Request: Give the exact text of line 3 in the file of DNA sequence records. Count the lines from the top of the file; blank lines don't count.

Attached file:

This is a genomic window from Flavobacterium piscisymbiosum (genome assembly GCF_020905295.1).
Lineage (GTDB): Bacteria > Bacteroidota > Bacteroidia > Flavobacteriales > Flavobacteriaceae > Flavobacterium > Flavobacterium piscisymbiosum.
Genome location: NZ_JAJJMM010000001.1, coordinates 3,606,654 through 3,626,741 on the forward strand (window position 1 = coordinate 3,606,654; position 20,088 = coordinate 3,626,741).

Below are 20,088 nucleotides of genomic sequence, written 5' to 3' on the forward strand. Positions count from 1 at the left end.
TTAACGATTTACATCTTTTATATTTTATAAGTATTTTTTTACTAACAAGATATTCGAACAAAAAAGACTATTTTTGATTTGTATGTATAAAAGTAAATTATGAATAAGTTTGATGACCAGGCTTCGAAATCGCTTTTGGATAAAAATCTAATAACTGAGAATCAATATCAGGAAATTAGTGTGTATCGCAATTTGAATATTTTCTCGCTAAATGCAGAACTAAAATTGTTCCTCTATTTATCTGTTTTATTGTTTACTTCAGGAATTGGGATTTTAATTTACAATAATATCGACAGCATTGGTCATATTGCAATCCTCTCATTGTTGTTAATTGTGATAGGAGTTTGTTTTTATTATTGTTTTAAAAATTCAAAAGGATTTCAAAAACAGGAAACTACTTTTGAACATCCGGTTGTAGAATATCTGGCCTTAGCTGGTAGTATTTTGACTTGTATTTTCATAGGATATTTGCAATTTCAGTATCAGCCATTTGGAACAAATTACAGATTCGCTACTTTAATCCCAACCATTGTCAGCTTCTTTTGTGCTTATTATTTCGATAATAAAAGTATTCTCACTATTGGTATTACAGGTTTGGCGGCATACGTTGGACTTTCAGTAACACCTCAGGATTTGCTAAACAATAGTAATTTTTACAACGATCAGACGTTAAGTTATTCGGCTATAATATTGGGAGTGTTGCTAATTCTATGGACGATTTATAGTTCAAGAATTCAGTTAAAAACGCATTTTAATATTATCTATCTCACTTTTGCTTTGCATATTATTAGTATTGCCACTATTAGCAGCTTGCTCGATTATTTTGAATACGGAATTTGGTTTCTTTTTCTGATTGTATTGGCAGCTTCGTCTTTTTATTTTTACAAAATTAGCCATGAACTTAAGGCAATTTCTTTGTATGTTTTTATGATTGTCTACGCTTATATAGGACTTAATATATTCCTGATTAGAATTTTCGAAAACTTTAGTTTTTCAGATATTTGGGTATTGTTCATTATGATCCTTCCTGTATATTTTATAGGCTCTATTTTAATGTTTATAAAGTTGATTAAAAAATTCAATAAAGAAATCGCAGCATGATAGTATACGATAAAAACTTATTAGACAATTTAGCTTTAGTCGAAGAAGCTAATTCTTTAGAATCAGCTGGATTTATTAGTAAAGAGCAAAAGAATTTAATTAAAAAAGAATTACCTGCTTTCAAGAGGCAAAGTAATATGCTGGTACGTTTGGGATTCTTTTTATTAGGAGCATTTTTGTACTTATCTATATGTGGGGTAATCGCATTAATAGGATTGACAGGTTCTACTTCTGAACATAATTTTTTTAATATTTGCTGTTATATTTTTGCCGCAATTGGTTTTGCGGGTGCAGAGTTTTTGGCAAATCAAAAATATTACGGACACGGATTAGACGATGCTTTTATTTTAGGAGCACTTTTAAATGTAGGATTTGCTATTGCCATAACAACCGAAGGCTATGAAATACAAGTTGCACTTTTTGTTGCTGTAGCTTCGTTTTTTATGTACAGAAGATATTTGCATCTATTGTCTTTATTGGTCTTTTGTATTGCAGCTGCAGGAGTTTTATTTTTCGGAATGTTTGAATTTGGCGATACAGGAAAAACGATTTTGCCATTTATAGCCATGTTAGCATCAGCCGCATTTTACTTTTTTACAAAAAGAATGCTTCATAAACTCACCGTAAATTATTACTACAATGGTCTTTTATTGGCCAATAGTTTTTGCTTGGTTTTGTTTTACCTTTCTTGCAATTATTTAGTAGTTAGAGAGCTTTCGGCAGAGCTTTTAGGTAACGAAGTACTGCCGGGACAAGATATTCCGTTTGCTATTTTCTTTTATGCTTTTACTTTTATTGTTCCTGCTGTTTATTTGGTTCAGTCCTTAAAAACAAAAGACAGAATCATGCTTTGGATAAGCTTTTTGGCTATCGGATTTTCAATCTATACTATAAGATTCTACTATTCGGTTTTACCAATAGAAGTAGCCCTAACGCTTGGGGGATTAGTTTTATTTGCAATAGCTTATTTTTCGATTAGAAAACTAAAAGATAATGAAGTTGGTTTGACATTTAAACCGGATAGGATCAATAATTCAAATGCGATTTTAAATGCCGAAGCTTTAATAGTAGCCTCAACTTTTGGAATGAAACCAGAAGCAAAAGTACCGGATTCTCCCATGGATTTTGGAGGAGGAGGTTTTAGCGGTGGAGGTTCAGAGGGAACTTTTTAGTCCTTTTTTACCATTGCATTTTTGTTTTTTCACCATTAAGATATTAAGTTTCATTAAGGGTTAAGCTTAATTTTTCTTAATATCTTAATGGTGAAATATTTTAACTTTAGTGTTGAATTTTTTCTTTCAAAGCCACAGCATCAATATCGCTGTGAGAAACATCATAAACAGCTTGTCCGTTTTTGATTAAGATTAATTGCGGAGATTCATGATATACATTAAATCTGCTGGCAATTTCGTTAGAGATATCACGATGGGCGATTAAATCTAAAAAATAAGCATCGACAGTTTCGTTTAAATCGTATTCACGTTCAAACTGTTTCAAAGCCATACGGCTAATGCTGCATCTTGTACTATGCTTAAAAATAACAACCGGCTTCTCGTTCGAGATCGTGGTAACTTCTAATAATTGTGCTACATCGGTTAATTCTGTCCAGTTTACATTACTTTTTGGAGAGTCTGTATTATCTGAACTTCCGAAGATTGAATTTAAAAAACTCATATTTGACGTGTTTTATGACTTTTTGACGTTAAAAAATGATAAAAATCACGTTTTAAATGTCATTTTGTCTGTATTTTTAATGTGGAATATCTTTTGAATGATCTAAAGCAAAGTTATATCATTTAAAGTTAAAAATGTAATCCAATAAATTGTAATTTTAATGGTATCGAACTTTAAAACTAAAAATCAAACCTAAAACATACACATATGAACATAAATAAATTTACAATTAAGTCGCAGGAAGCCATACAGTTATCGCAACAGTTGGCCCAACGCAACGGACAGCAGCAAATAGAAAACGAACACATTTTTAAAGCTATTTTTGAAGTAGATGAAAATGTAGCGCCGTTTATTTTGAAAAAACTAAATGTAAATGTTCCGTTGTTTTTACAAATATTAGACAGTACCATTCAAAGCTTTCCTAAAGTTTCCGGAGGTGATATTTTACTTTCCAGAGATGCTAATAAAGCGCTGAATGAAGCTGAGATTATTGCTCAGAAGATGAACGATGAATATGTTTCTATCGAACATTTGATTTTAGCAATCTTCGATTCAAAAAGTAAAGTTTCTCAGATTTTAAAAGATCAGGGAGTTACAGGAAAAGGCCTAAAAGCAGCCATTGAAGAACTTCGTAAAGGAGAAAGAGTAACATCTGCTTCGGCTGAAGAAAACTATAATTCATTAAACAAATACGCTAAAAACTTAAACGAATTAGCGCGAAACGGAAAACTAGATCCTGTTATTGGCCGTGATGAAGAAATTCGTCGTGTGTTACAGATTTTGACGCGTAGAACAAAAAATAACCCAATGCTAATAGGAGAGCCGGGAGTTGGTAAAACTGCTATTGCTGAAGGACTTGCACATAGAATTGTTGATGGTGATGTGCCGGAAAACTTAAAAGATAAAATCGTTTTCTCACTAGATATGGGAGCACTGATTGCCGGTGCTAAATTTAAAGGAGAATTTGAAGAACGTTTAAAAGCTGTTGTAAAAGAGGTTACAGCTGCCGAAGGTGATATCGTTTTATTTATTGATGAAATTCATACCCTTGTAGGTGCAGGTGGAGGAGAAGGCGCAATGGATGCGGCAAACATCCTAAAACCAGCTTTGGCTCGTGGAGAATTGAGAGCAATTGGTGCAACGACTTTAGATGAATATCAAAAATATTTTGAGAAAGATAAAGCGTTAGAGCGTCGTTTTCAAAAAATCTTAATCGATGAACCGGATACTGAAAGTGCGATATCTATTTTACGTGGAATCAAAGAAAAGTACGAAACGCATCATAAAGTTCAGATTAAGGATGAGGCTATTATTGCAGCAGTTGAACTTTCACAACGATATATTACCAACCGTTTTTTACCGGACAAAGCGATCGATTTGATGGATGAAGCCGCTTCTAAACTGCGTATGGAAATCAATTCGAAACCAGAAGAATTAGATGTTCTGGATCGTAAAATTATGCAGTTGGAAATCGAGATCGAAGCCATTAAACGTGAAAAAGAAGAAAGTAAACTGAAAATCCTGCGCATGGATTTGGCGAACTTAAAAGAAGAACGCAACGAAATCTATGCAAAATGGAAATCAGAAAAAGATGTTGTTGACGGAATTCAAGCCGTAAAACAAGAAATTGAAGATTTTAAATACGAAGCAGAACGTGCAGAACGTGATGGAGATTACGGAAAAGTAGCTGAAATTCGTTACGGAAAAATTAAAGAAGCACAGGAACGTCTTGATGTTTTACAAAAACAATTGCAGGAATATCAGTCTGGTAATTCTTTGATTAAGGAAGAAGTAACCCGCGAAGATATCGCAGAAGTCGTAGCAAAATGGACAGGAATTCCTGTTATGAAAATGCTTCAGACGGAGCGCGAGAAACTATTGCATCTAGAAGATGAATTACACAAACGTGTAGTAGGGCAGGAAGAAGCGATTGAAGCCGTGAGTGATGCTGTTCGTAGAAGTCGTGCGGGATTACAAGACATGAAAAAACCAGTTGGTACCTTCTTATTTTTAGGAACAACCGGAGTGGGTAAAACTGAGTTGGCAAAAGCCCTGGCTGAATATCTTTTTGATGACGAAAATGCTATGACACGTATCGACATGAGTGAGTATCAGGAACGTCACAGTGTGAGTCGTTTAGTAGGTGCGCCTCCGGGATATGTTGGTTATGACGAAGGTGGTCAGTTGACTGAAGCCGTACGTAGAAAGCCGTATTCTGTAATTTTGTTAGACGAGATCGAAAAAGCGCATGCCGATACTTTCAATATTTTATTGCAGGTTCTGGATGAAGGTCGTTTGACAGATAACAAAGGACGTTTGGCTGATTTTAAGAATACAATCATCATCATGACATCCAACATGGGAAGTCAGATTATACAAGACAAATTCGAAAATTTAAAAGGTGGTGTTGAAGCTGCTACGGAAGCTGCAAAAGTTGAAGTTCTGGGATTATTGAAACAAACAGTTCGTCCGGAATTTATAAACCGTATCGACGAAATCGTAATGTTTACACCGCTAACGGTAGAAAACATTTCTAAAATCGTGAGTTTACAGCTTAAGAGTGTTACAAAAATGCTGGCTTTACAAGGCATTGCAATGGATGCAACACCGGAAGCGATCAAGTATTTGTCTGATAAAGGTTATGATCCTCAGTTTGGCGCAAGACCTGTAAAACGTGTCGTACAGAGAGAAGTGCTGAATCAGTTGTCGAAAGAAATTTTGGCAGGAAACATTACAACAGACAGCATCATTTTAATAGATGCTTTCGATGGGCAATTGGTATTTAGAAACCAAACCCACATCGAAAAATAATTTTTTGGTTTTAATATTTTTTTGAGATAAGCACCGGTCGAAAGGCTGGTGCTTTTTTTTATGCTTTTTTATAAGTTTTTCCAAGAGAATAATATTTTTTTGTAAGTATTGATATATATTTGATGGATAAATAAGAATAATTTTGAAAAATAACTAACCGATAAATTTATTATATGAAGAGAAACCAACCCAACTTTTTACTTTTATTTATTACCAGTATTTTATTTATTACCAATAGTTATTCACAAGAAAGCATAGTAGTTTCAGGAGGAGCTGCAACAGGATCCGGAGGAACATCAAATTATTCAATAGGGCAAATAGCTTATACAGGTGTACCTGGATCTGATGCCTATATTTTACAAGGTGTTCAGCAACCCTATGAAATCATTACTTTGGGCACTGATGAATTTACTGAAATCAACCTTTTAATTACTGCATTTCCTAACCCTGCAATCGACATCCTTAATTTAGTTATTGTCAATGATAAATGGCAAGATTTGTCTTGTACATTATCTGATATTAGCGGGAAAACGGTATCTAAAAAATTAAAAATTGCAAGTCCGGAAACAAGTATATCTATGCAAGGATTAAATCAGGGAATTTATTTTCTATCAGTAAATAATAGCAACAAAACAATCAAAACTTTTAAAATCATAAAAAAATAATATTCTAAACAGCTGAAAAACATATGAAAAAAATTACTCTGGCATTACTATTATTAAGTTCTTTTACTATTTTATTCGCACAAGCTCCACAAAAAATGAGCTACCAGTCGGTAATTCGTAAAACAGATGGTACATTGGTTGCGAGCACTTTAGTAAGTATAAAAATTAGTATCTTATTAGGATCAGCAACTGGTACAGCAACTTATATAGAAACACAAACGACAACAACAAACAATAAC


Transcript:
Genome location: NZ_JAJJMM010000001.1, coordinates 3,606,654 through 3,626,741 on the forward strand (window position 1 = coordinate 3,606,654; position 20,088 = coordinate 3,626,741).